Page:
The vignette in the middle of the film is at its centre in both a temporal sense, as well as in terms of its impact. Ray, a farmworker faces a scenario where his longings towards his colleague – Athman – are amplified by the latter beginning a relationship with a woman named Fiona. The story isn’t complex on a broad scale, much like the vast majority of Stories of Our Lives. Again, however, it is in the intricacies it engages with that conjure the strongest commentary within the film. Athman is a tale of unrequited love that’s quickly established as the most memorable and affecting of the lot. This is developed through the proximity it has to this human being’s reality – and how the audience’s attention is drawn to this fact – alongside its pain-tinged narrative of interactions. The longing and unrequited desire expressed by Ray is felt by the viewer, and the misery that fills Athman at its conclusion flows out of the film and into the viewer, in a state-sanctioned sadness that finds itself both infectious and effective. Athman does start as a conventional tale of unrequited love, but it evolves into something far more affecting. It doesn’t try to be a universal fable of two amorous individuals, and it doesn’t try and fit into a teleology of stories of unrequited love. It’s specific and political, and more pertinently, the pain it portrays lasts hours longer than the piece itself.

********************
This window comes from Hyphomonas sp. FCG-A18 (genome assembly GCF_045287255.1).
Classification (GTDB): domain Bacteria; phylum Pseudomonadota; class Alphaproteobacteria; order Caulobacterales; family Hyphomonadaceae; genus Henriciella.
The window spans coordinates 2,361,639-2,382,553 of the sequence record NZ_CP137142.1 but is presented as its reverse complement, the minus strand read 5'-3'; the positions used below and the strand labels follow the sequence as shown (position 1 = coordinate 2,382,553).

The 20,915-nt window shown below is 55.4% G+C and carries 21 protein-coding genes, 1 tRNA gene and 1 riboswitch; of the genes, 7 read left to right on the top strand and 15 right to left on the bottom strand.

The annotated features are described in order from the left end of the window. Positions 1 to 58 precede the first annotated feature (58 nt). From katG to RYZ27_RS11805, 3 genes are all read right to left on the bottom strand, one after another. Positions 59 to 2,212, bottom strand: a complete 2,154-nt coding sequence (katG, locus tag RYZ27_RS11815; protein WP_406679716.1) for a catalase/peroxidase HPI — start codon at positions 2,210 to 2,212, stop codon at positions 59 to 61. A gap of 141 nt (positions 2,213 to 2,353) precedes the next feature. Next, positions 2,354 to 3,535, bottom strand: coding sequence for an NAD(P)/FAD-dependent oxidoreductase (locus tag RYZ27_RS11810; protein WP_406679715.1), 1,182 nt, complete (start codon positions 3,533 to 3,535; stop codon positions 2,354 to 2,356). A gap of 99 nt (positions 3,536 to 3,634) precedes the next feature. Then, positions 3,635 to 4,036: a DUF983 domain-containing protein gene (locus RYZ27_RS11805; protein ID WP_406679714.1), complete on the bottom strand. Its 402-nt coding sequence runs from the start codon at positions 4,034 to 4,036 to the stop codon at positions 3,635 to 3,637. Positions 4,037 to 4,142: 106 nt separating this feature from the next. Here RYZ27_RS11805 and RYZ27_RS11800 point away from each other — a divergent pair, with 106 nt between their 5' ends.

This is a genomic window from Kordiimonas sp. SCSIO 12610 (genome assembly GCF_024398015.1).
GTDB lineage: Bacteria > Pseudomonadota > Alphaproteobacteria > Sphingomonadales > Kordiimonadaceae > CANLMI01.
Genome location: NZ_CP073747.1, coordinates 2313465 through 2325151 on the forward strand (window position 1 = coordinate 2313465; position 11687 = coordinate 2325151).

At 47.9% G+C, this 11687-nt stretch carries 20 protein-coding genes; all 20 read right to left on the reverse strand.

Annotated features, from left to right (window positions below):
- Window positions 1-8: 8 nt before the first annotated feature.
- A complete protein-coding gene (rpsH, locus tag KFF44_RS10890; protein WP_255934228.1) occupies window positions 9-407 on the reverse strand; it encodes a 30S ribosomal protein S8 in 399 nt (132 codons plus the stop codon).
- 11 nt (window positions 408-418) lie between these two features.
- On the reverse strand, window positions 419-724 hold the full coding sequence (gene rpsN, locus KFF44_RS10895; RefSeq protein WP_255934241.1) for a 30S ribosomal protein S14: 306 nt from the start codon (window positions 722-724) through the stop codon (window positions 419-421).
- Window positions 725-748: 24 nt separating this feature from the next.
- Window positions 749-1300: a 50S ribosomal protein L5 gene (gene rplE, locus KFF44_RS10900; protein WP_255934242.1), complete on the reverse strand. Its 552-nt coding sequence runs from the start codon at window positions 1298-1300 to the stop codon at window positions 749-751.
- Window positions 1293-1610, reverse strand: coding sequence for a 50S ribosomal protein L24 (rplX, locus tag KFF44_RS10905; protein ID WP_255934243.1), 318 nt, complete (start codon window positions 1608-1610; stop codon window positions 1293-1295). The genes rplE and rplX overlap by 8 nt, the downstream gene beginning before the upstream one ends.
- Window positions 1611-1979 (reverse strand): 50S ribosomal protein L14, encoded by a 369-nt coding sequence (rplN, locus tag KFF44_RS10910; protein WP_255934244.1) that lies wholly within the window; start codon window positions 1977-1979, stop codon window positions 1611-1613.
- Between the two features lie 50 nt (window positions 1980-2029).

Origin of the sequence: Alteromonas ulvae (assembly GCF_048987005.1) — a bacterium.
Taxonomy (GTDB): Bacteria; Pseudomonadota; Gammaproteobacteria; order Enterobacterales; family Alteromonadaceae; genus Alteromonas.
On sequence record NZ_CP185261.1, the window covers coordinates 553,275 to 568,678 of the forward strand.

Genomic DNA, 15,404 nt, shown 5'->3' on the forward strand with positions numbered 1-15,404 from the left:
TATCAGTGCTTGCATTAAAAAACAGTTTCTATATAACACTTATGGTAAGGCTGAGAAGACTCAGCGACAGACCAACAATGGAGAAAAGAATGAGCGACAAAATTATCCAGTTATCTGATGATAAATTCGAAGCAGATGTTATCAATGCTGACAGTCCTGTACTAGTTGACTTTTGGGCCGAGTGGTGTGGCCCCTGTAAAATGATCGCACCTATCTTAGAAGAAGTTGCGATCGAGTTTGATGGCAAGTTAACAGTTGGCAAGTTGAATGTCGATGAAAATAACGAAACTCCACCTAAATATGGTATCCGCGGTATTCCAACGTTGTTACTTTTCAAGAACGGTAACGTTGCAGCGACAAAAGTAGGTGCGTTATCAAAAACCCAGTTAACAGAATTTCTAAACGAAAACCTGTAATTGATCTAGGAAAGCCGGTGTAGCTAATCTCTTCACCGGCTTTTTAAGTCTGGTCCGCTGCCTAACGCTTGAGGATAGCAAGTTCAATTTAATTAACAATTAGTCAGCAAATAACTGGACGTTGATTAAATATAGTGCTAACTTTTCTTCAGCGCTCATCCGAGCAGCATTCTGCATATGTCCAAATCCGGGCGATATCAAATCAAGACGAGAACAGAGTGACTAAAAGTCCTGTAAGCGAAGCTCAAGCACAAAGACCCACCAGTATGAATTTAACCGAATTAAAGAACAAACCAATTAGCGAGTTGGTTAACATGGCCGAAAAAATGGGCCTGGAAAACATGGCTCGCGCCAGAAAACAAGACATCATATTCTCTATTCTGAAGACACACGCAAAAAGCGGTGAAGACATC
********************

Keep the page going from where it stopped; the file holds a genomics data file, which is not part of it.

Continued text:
In Duet a man, far away from Kenya, is soliciting sex from a white man, although finds it difficult to initiate. More subtle in its pain and division, there’s something irreconcilable in the scene and while the men do eventually become more intimate, the pain of the other stories bleeds through and fills the scene with a sense of impenetrable disconnection. Duet comes off as the most restrained and self-contained of the short stories, though its placement within the linearity of the others ties it to the other tales and gives it a carefully constructed, far broader context of self-hate, fear, and defeat. In the final story, Each Night I Dream, Chuchu and the Collective try to imbue the series of films with a slight sense of hope, although like every other expression of emotion, it is far more nuanced, and coupled with an irreparable sense of sadness. It is, however, trying to navigate this pain to find the brightest spots, not a Hollywood-hope, but something born in the intricately detailed contextual landscape developed throughout the film. The last piece is a tale of fantasy, escape – one inextricably linked to reality, and all of the elements established as part of this ‘reality’ throughout the course of the film.
Stories of Our Lives is an important film. It never constricts itself and never censors its views on the state of LGBTIQ lives in Africa, specifically in Nairobi. The proximity to truth – to reality – carries every one of the pieces to a place that holds a special pertinence. It’s dramatised, but it maintains the most confronting realness. Stores of Our Lives isn’t a documentary, it’s a fictional document of an ever-present reality. The stories are succinct, but they’re incredibly hard-hitting – and they should be. The emotions they provide, the pictures they paint and the impact they draw lingers on; overlapping with each evocation in a collage of pain, desire and silence.